Favorite Melbourne Shops:

Queen Victoria Market, 513 Elizabeth Street: Features fruit, vegetables, meat, cheese, bread, souvenirs, housewares and clothing. Don’t bother with the food court. Find the delicatessen section for cheap (and yummy) sandwiches, wraps, salads, pizza, hot dogs and more.

Upmarket Aquariums, 442 Queen Street: Located in a basement at the bottom of the Queen Victoria Market, this humble shop has plenty of interesting reptiles, amphibians and fish to meet.

-The Gardens Shop, Royal Botanic Gardens: Great gifts for your green-thumbed aunt

The ACMI Gift Shop, Federation Square/Flinders Street: Great gifts for your film buff friend

RetroStar Vintage Clothing, Nicholas Building, 37 Swanston St. (at the corner of Flinders Lane): Large selection of men and women’s vintage, recycled and vintage-inspired clothing and accessories.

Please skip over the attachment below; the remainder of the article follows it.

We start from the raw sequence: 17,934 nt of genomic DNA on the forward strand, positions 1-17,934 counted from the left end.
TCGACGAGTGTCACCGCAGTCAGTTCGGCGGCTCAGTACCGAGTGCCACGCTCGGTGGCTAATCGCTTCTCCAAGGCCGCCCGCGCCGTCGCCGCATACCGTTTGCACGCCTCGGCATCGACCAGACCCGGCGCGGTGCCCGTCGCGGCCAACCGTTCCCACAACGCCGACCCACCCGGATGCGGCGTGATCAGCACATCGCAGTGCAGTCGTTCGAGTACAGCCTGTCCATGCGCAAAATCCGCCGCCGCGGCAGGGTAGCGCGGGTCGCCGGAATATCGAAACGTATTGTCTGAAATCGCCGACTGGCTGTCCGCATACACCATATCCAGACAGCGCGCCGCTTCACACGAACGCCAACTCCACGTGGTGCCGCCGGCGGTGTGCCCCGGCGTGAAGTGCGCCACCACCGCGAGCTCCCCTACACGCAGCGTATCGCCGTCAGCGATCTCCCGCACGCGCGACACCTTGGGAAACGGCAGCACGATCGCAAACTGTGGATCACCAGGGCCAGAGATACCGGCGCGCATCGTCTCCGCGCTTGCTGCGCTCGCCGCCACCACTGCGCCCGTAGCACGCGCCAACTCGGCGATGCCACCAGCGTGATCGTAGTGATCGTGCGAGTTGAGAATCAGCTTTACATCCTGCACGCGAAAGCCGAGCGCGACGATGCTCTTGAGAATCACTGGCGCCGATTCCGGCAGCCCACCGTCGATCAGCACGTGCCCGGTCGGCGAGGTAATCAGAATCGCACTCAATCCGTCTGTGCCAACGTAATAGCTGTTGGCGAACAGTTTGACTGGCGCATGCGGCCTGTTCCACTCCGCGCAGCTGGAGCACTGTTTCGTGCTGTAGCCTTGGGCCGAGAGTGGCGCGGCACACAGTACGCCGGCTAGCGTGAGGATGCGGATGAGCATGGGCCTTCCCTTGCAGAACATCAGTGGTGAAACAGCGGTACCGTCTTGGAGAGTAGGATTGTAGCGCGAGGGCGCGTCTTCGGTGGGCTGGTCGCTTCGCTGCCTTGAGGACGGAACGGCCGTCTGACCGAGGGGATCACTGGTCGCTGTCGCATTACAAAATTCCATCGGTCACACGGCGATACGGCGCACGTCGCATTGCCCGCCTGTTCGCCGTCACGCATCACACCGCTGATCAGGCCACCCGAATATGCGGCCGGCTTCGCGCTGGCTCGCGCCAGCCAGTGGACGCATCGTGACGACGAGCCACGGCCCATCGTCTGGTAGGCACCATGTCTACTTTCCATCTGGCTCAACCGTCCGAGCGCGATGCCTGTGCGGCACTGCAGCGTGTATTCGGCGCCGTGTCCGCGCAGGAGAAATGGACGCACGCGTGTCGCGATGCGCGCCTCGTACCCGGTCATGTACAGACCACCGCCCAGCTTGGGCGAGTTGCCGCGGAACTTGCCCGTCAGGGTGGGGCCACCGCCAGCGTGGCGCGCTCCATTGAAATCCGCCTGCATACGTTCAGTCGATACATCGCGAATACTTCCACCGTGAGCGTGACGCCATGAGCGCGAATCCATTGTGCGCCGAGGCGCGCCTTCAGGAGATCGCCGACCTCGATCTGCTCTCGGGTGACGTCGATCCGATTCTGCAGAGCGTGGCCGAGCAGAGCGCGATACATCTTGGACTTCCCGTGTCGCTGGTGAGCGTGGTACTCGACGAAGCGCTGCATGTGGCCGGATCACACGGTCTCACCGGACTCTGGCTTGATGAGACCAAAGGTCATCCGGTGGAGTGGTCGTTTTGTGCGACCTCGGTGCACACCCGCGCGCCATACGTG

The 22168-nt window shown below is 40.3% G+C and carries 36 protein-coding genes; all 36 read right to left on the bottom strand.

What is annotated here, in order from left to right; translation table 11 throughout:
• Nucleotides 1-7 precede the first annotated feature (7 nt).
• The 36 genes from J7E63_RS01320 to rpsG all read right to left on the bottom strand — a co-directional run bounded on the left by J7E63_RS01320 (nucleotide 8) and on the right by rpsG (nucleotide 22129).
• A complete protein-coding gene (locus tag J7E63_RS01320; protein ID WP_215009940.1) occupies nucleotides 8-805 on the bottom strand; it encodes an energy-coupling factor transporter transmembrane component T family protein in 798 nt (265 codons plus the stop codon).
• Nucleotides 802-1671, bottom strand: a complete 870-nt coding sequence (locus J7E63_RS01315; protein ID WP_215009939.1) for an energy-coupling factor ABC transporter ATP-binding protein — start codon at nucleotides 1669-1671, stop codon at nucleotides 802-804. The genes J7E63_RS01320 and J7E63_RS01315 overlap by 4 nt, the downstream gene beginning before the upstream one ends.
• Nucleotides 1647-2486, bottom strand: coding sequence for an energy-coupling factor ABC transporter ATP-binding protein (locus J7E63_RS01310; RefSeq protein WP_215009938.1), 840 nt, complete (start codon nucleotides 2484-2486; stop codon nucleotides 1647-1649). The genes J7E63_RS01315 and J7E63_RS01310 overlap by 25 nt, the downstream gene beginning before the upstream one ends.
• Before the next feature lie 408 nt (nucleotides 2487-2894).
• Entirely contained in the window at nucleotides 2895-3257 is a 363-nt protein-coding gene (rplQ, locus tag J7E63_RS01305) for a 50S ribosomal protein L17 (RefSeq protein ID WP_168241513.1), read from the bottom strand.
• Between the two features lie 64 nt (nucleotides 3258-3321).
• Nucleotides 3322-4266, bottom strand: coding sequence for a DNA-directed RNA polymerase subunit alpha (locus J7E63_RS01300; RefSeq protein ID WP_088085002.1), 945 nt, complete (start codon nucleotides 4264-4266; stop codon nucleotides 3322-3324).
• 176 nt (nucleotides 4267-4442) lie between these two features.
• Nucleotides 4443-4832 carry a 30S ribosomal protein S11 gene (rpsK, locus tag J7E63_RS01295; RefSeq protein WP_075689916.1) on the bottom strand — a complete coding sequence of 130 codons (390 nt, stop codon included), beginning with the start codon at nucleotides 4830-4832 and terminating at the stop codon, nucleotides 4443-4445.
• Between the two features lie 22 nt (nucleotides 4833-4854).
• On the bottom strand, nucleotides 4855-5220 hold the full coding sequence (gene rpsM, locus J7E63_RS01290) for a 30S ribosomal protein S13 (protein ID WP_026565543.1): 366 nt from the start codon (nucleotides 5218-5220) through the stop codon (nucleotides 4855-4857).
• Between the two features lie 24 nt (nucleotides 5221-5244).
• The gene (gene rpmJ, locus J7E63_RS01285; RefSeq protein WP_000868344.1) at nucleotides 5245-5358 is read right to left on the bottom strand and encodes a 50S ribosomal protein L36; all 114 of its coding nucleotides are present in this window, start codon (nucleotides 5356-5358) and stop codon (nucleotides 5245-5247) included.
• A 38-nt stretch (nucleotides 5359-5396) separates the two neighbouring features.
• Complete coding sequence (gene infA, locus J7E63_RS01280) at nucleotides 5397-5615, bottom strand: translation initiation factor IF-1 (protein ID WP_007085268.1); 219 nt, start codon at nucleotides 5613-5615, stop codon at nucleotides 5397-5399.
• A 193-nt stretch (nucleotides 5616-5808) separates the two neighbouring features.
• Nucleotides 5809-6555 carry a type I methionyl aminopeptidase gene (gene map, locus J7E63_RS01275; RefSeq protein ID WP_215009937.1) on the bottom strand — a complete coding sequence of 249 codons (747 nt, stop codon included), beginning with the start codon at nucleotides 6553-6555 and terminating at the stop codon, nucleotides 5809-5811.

-Catherine Manuell Design, 273 Little Lonsdale St.: Beautiful bags and luggage.

-Design For Use, 322 Little Lonsdale St.: Adorable, unique gifts and homeware.

OM Vegetarian, 1/28 Elizabeth Street: All-you-can-eat Indian food for $6.50. Yum.

Shanghai Village B.Y.O. Dumpling House, 112 Little Bourke St: Renowned (at least locally) dumplings.

Vue de Monde: Just kidding! There are taller, more accepting towers in the city including the Eureka Tower (the tallest).